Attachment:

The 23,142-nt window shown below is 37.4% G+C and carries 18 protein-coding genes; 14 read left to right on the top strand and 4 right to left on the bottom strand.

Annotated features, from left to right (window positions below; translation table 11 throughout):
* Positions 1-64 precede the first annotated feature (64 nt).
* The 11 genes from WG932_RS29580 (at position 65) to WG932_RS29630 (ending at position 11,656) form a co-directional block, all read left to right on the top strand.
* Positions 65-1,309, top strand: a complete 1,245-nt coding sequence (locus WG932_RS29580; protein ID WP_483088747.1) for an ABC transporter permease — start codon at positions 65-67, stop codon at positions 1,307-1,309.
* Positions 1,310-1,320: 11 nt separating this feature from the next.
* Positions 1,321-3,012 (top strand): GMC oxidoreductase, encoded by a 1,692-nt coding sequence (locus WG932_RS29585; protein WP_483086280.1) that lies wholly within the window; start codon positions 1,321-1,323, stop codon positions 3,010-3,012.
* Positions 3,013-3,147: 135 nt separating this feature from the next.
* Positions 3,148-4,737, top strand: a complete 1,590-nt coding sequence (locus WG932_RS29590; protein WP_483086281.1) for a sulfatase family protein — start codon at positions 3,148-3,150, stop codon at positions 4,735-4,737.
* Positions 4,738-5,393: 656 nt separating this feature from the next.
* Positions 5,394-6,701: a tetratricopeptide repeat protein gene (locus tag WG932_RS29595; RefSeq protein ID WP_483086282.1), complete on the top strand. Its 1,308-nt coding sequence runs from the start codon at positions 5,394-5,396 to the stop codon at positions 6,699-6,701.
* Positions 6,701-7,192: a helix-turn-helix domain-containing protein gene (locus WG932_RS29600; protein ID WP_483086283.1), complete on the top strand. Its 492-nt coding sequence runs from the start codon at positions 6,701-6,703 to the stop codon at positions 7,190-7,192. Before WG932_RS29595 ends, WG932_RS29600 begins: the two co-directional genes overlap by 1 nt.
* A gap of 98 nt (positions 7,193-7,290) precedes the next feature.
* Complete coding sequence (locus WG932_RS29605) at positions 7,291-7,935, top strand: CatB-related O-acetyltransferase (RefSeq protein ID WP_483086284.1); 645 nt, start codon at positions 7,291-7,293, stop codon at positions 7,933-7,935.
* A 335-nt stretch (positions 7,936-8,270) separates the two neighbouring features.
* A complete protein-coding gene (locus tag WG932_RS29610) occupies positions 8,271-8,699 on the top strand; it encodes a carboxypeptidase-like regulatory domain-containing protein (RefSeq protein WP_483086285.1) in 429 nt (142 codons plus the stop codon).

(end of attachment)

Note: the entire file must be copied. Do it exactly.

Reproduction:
The 23,142-nt window shown below is 37.4% G+C and carries 18 protein-coding genes; 14 read left to right on the top strand and 4 right to left on the bottom strand.

Annotated features, from left to right (window positions below; translation table 11 throughout):
* Positions 1-64 precede the first annotated feature (64 nt).
* The 11 genes from WG932_RS29580 (at position 65) to WG932_RS29630 (ending at position 11,656) form a co-directional block, all read left to right on the top strand.
* Positions 65-1,309, top strand: a complete 1,245-nt coding sequence (locus WG932_RS29580; protein ID WP_483088747.1) for an ABC transporter permease — start codon at positions 65-67, stop codon at positions 1,307-1,309.
* Positions 1,310-1,320: 11 nt separating this feature from the next.
* Positions 1,321-3,012 (top strand): GMC oxidoreductase, encoded by a 1,692-nt coding sequence (locus WG932_RS29585; protein WP_483086280.1) that lies wholly within the window; start codon positions 1,321-1,323, stop codon positions 3,010-3,012.
* Positions 3,013-3,147: 135 nt separating this feature from the next.
* Positions 3,148-4,737, top strand: a complete 1,590-nt coding sequence (locus WG932_RS29590; protein WP_483086281.1) for a sulfatase family protein — start codon at positions 3,148-3,150, stop codon at positions 4,735-4,737.
* Positions 4,738-5,393: 656 nt separating this feature from the next.
* Positions 5,394-6,701: a tetratricopeptide repeat protein gene (locus tag WG932_RS29595; RefSeq protein ID WP_483086282.1), complete on the top strand. Its 1,308-nt coding sequence runs from the start codon at positions 5,394-5,396 to the stop codon at positions 6,699-6,701.
* Positions 6,701-7,192: a helix-turn-helix domain-containing protein gene (locus WG932_RS29600; protein ID WP_483086283.1), complete on the top strand. Its 492-nt coding sequence runs from the start codon at positions 6,701-6,703 to the stop codon at positions 7,190-7,192. Before WG932_RS29595 ends, WG932_RS29600 begins: the two co-directional genes overlap by 1 nt.
* A gap of 98 nt (positions 7,193-7,290) precedes the next feature.
* Complete coding sequence (locus WG932_RS29605) at positions 7,291-7,935, top strand: CatB-related O-acetyltransferase (RefSeq protein ID WP_483086284.1); 645 nt, start codon at positions 7,291-7,293, stop codon at positions 7,933-7,935.
* A 335-nt stretch (positions 7,936-8,270) separates the two neighbouring features.
* A complete protein-coding gene (locus tag WG932_RS29610) occupies positions 8,271-8,699 on the top strand; it encodes a carboxypeptidase-like regulatory domain-containing protein (RefSeq protein WP_483086285.1) in 429 nt (142 codons plus the stop codon).